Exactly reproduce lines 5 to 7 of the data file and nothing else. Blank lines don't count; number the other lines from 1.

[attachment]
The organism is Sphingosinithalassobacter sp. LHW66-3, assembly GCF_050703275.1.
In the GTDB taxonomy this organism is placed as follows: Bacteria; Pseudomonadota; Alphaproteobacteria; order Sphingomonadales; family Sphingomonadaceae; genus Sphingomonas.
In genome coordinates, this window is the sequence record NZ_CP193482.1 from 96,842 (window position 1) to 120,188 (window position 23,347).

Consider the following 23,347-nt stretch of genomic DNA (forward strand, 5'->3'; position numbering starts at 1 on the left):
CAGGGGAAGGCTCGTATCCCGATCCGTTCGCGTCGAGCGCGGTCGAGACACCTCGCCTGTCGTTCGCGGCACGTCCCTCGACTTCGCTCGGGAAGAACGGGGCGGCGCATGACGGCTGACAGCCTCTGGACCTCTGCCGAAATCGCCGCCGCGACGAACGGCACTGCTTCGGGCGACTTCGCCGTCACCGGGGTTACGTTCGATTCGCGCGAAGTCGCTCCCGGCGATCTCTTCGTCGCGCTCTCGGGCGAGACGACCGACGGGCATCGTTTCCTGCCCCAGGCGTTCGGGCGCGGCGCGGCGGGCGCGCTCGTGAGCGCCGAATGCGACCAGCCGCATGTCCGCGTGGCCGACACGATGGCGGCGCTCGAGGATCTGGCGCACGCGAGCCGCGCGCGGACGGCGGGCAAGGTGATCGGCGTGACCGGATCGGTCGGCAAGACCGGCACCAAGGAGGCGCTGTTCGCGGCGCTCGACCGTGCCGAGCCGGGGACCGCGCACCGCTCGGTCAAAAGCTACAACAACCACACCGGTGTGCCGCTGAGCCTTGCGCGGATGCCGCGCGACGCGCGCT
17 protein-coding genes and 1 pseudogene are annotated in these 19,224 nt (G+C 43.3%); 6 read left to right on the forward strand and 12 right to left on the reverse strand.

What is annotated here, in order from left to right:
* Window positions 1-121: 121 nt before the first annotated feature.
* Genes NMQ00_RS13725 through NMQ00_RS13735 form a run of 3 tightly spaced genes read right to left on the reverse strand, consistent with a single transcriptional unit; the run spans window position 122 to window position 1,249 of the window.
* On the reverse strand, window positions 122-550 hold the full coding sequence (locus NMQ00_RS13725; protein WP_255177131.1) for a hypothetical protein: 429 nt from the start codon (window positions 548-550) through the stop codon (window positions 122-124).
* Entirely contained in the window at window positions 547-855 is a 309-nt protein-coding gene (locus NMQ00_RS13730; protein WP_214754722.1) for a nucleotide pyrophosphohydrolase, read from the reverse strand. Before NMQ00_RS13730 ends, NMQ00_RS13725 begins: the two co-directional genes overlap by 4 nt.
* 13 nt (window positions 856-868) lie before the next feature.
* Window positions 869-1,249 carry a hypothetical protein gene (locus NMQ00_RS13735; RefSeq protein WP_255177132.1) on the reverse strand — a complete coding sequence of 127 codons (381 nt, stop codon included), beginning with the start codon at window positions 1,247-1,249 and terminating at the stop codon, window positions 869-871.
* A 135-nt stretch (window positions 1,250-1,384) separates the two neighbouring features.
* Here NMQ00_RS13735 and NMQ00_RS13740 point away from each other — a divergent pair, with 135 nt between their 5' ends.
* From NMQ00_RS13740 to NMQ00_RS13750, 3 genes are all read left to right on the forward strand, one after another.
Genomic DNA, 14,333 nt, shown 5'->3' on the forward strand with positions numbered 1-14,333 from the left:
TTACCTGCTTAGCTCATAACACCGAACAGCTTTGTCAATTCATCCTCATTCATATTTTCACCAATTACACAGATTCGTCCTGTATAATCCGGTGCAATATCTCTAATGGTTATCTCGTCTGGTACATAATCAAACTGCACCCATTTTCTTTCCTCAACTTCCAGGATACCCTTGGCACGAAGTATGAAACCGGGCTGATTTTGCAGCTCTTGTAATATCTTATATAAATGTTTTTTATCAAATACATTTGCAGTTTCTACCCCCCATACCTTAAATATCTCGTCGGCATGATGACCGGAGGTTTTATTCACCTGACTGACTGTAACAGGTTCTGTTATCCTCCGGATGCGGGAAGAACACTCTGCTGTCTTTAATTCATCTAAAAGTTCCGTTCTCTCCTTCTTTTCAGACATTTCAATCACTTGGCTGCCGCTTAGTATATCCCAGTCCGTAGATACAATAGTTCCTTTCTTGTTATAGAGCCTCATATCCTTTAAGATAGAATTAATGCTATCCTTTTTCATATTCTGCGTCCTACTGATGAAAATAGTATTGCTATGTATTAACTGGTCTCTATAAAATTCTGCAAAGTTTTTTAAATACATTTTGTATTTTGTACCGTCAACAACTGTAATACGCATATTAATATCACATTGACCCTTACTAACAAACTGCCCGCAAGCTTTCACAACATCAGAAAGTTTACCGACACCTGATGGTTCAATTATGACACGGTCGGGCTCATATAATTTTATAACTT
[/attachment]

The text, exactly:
CAGGGGAAGGCTCGTATCCCGATCCGTTCGCGTCGAGCGCGGTCGAGACACCTCGCCTGTCGTTCGCGGCACGTCCCTCGACTTCGCTCGGGAAGAACGGGGCGGCGCATGACGGCTGACAGCCTCTGGACCTCTGCCGAAATCGCCGCCGCGACGAACGGCACTGCTTCGGGCGACTTCGCCGTCACCGGGGTTACGTTCGATTCGCGCGAAGTCGCTCCCGGCGATCTCTTCGTCGCGCTCTCGGGCGAGACGACCGACGGGCATCGTTTCCTGCCCCAGGCGTTCGGGCGCGGCGCGGCGGGCGCGCTCGTGAGCGCCGAATGCGACCAGCCGCATGTCCGCGTGGCCGACACGATGGCGGCGCTCGAGGATCTGGCGCACGCGAGCCGCGCGCGGACGGCGGGCAAGGTGATCGGCGTGACCGGATCGGTCGGCAAGACCGGCACCAAGGAGGCGCTGTTCGCGGCGCTCGACCGTGCCGAGCCGGGGACCGCGCACCGCTCGGTCAAAAGCTACAACAACCACACCGGTGTGCCGCTGAGCCTTGCGCGGATGCCGCGCGACGCGCGCT
17 protein-coding genes and 1 pseudogene are annotated in these 19,224 nt (G+C 43.3%); 6 read left to right on the forward strand and 12 right to left on the reverse strand.

What is annotated here, in order from left to right: